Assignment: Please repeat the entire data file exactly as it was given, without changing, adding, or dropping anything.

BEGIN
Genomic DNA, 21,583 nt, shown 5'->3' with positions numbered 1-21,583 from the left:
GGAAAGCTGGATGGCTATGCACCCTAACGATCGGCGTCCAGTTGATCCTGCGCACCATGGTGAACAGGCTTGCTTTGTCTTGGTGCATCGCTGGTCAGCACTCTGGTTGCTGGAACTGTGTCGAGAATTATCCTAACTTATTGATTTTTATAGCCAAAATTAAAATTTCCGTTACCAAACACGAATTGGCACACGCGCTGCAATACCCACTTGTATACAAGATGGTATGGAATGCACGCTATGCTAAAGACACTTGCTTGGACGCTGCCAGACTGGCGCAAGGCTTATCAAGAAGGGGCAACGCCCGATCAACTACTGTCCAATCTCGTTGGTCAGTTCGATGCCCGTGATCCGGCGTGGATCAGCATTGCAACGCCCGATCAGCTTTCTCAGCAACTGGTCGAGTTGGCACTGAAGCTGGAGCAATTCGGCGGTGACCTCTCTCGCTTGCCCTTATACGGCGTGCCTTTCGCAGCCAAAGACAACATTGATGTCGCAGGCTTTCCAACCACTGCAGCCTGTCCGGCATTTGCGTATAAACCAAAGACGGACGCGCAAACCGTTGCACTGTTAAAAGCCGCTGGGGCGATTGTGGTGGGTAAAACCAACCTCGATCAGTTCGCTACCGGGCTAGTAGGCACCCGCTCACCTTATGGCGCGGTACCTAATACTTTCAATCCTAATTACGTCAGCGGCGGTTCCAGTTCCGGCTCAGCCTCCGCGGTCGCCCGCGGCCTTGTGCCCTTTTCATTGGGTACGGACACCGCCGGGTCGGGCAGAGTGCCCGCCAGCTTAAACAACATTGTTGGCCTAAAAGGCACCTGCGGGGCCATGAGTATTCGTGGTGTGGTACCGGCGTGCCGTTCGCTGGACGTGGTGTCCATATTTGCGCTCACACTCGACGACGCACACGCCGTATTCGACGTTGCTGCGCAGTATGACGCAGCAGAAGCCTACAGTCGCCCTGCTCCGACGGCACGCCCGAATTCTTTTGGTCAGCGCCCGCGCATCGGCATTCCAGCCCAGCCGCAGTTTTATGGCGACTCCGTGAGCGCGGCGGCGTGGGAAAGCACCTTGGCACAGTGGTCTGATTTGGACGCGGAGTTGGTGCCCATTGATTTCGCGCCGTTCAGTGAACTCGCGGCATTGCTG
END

Genomic DNA, 21,583 nt, shown 5'->3' with positions numbered 1-21,583 from the left:
GGAAAGCTGGATGGCTATGCACCCTAACGATCGGCGTCCAGTTGATCCTGCGCACCATGGTGAACAGGCTTGCTTTGTCTTGGTGCATCGCTGGTCAGCACTCTGGTTGCTGGAACTGTGTCGAGAATTATCCTAACTTATTGATTTTTATAGCCAAAATTAAAATTTCCGTTACCAAACACGAATTGGCACACGCGCTGCAATACCCACTTGTATACAAGATGGTATGGAATGCACGCTATGCTAAAGACACTTGCTTGGACGCTGCCAGACTGGCGCAAGGCTTATCAAGAAGGGGCAACGCCCGATCAACTACTGTCCAATCTCGTTGGTCAGTTCGATGCCCGTGATCCGGCGTGGATCAGCATTGCAACGCCCGATCAGCTTTCTCAGCAACTGGTCGAGTTGGCACTGAAGCTGGAGCAATTCGGCGGTGACCTCTCTCGCTTGCCCTTATACGGCGTGCCTTTCGCAGCCAAAGACAACATTGATGTCGCAGGCTTTCCAACCACTGCAGCCTGTCCGGCATTTGCGTATAAACCAAAGACGGACGCGCAAACCGTTGCACTGTTAAAAGCCGCTGGGGCGATTGTGGTGGGTAAAACCAACCTCGATCAGTTCGCTACCGGGCTAGTAGGCACCCGCTCACCTTATGGCGCGGTACCTAATACTTTCAATCCTAATTACGTCAGCGGCGGTTCCAGTTCCGGCTCAGCCTCCGCGGTCGCCCGCGGCCTTGTGCCCTTTTCATTGGGTACGGACACCGCCGGGTCGGGCAGAGTGCCCGCCAGCTTAAACAACATTGTTGGCCTAAAAGGCACCTGCGGGGCCATGAGTATTCGTGGTGTGGTACCGGCGTGCCGTTCGCTGGACGTGGTGTCCATATTTGCGCTCACACTCGACGACGCACACGCCGTATTCGACGTTGCTGCGCAGTATGACGCAGCAGAAGCCTACAGTCGCCCTGCTCCGACGGCACGCCCGAATTCTTTTGGTCAGCGCCCGCGCATCGGCATTCCAGCCCAGCCGCAGTTTTATGGCGACTCCGTGAGCGCGGCGGCGTGGGAAAGCACCTTGGCACAGTGGTCTGATTTGGACGCGGAGTTGGTGCCCATTGATTTCGCGCCGTTCAGTGAACTCGCGGCATTGCTG